So that is the battle of the Dragons, stories of merlin and Arthur abound in Wales, Cader Idris is the seat of Arthur, a most beautiful place. There are many more stories to be read and lots of activities during the year so look out for them on the Visit wales sites. http://www.visitwales.com/…/traditions-history/discover-welsh-myths-legends                                                                             

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Workshops and exhibitions!! http://www.kizzykadesigns.com/workshops-and-exhibitions/ http://www.kizzykadesigns.com/workshops-and-exhibitions/#respond Tue, 11 Apr 2017 09:13:31 +0000 http://www.kizzykadesigns.com/?p=116689 Well, it has been a while since I put out a new blog, been a little busy, and my laptop had a strop. Sorted laptop! Still busy, but I thought you might all like to know what I am up to.

March, I was part of the Landsmark Arts Textile exhibition. This was held in an old church in Teddington, an amazing venue, although a bit chilly. Lots of different textile artists, clothing, felting, embroidery, printing. The list goes on. The atmosphere was lovely. I meet some very interesting people and now have two new projects I want to try, eco dyeing and ice dyeing. Both look very interesting. But that will have to wait for the Summer break. I have said I would go back, but not as a seller. It isn’t worth my while. But I would go to do workshops or drop in advice sessions. I had lots of interest in what I did, people asking advice and standing talking about their projects. Does anyone else find this?

Then over the last couple of weeks I have been off to Wales. I have several ladies who want me to do a range of workshops for them. felting, stitching retreats, and herbs and dyes. There is also a new gallery in Machynlleth, Oriel Seren. http://www.orielseren.co.uk/ This is run by a group of local artists. I now a have a large selection of my embroidery work here. It is a lovely little place and well worth a visit. The art work is gorgeous and very diverse.

Each one of these needs a bit of tweaking from other workshops, but then that can be fun, as churning the same things out is safe, but not always very challenging. The herbs and dyes workshops will be at Camlan Garden centre in Dinas Mawddwy, http://www.camlangardening.cymru, and I am having to do some research on my Celtic stuff. Usually I focus on Viking and Tudor plants, herbs and spices. This will be quite different. we want to focus on the Celtic Heritage.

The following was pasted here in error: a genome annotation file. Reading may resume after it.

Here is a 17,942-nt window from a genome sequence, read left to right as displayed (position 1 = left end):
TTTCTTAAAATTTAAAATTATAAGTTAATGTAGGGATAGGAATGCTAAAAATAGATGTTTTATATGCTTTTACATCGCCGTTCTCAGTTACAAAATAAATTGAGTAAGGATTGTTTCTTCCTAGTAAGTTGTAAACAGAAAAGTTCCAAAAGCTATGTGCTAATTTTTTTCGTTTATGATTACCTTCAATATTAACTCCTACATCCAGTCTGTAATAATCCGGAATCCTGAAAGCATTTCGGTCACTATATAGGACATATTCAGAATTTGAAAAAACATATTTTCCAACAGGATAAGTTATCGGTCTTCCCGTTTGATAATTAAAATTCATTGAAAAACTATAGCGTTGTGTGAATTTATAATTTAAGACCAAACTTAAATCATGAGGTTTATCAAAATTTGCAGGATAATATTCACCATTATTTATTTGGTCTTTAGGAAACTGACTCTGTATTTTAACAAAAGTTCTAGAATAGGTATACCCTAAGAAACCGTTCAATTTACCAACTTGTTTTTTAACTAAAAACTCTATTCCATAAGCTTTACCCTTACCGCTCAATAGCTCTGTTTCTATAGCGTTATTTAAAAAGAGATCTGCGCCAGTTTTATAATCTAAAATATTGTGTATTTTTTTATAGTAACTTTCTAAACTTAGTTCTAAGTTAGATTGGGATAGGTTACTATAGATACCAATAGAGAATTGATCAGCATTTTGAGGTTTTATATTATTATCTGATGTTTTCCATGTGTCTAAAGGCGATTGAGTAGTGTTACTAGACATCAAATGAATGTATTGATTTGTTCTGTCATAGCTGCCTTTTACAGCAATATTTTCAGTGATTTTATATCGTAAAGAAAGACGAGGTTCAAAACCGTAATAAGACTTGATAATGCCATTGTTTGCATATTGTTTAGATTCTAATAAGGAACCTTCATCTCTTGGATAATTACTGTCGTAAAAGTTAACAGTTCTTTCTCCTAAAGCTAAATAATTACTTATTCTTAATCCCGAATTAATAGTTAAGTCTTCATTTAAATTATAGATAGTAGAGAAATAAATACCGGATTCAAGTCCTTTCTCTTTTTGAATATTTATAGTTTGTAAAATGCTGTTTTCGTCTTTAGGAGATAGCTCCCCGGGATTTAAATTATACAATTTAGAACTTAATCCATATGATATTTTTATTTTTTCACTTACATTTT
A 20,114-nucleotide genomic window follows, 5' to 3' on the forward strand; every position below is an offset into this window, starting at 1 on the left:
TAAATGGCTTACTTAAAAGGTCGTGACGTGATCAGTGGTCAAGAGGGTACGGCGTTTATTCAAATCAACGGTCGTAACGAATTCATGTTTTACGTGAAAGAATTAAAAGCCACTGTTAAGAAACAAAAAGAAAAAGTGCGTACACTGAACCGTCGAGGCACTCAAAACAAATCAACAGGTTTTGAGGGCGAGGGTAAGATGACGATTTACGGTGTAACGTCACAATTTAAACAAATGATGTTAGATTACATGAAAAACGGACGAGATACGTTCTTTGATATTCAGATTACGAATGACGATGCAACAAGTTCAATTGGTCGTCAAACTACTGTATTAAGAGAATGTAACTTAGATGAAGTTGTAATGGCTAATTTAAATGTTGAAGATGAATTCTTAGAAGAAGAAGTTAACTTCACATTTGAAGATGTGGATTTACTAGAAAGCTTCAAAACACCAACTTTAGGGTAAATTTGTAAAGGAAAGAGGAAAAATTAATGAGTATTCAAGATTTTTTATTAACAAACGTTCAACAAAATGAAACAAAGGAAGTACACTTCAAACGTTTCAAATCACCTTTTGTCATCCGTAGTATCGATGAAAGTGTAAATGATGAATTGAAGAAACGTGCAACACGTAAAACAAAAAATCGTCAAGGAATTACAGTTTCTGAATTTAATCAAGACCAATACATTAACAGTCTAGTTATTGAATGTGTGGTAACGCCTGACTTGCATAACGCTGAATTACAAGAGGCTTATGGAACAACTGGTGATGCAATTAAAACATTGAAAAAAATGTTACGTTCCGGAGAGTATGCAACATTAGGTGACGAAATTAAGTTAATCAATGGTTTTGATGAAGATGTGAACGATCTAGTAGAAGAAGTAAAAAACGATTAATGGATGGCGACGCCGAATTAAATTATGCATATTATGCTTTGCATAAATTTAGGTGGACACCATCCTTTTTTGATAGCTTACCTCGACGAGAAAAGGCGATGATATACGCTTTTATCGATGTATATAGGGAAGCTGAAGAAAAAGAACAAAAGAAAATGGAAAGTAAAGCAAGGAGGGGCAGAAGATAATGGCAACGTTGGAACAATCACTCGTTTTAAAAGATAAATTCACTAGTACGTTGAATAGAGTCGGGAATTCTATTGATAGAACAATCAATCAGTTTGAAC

The felting workshop is a little more straight forward, just a new venue, Merion Mill, also in Dinas Mawddwy, http://www.meirionmill.co.uk  And then the third venture is still being worked on, this is offering weekend textile retreats at a venue near Machynlleth. As we are still putting these together I shall keep you all in suspense. It will be either stitching or felting, or even one of each!

So I hope all that will keep you going, I am off to Wonderwool in a couple of weeks so I will be full of new fibre and fleece. Can’t wait!

Landmark Arts

The gallery in Machynlleth.

 

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A drab January day. http://www.kizzykadesigns.com/a-drab-january-day/ http://www.kizzykadesigns.com/a-drab-january-day/#respond Fri, 20 Jan 2017 16:04:05 +0000 http://www.kizzykadesigns.com/?p=116681 I love a cold frosty, sunny winter’s day. Sparkle and bright all around. so the last week has been just a tad depressing. Grey, gloom, rain, mud. Wash the dogs, wash the towels, wash the floor. Yuk. Then one of the days last week I was out with Ellie,      ( Carlos is still on restricted exercise. He’s not happy!) , and realised that actually there is still some beautiful colours around even on a gloomy day.

There were red berries, glowing in the grey. The gorse is flowering, Such a vibrant yellow, and it makes good dye. Then when you look properly you realise just how many shades of green there are. Bright, yellow greens, soft muted ones. In fact the ,muted tones are really beautiful. Blackberry leaves are still about. The range of colour on them is amazing, purples, reds, bronzes.. And then even brown isn’t just brown’. Look at the dogwood, it’s red and copper, and orange. There are dark browns, beige browns, golden browns.